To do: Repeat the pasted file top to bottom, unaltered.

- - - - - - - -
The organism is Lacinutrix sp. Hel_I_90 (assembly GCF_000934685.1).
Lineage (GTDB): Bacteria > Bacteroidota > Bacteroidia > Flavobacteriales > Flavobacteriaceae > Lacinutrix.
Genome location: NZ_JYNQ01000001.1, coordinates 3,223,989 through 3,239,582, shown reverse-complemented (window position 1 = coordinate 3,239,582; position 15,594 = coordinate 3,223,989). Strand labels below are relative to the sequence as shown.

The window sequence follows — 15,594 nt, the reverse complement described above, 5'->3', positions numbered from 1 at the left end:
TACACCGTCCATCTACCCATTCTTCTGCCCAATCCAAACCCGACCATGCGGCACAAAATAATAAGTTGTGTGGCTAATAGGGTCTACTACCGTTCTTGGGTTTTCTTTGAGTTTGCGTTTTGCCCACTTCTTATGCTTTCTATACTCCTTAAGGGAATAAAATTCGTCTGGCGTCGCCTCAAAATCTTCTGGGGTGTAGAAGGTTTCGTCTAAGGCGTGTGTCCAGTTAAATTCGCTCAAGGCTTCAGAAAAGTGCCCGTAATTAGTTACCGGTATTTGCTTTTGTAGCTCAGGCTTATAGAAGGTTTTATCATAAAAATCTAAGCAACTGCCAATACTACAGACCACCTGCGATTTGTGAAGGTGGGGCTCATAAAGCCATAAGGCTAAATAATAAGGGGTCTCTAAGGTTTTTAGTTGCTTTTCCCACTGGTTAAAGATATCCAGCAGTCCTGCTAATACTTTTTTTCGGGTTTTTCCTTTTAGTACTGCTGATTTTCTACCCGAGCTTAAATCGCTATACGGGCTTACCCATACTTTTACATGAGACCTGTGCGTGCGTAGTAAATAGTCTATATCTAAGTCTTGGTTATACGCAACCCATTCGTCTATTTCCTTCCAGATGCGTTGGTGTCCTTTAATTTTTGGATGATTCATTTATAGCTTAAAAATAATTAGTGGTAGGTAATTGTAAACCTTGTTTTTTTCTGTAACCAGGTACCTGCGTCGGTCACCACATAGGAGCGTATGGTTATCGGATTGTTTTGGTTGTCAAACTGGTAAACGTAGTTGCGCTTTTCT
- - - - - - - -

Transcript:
The organism is Lacinutrix sp. Hel_I_90 (assembly GCF_000934685.1).
Lineage (GTDB): Bacteria > Bacteroidota > Bacteroidia > Flavobacteriales > Flavobacteriaceae > Lacinutrix.
Genome location: NZ_JYNQ01000001.1, coordinates 3,223,989 through 3,239,582, shown reverse-complemented (window position 1 = coordinate 3,239,582; position 15,594 = coordinate 3,223,989). Strand labels below are relative to the sequence as shown.

The window sequence follows — 15,594 nt, the reverse complement described above, 5'->3', positions numbered from 1 at the left end:
TACACCGTCCATCTACCCATTCTTCTGCCCAATCCAAACCCGACCATGCGGCACAAAATAATAAGTTGTGTGGCTAATAGGGTCTACTACCGTTCTTGGGTTTTCTTTGAGTTTGCGTTTTGCCCACTTCTTATGCTTTCTATACTCCTTAAGGGAATAAAATTCGTCTGGCGTCGCCTCAAAATCTTCTGGGGTGTAGAAGGTTTCGTCTAAGGCGTGTGTCCAGTTAAATTCGCTCAAGGCTTCAGAAAAGTGCCCGTAATTAGTTACCGGTATTTGCTTTTGTAGCTCAGGCTTATAGAAGGTTTTATCATAAAAATCTAAGCAACTGCCAATACTACAGACCACCTGCGATTTGTGAAGGTGGGGCTCATAAAGCCATAAGGCTAAATAATAAGGGGTCTCTAAGGTTTTTAGTTGCTTTTCCCACTGGTTAAAGATATCCAGCAGTCCTGCTAATACTTTTTTTCGGGTTTTTCCTTTTAGTACTGCTGATTTTCTACCCGAGCTTAAATCGCTATACGGGCTTACCCATACTTTTACATGAGACCTGTGCGTGCGTAGTAAATAGTCTATATCTAAGTCTTGGTTATACGCAACCCATTCGTCTATTTCCTTCCAGATGCGTTGGTGTCCTTTAATTTTTGGATGATTCATTTATAGCTTAAAAATAATTAGTGGTAGGTAATTGTAAACCTTGTTTTTTTCTGTAACCAGGTACCTGCGTCGGTCACCACATAGGAGCGTATGGTTATCGGATTGTTTTGGTTGTCAAACTGGTAAACGTAGTTGCGCTTTTCT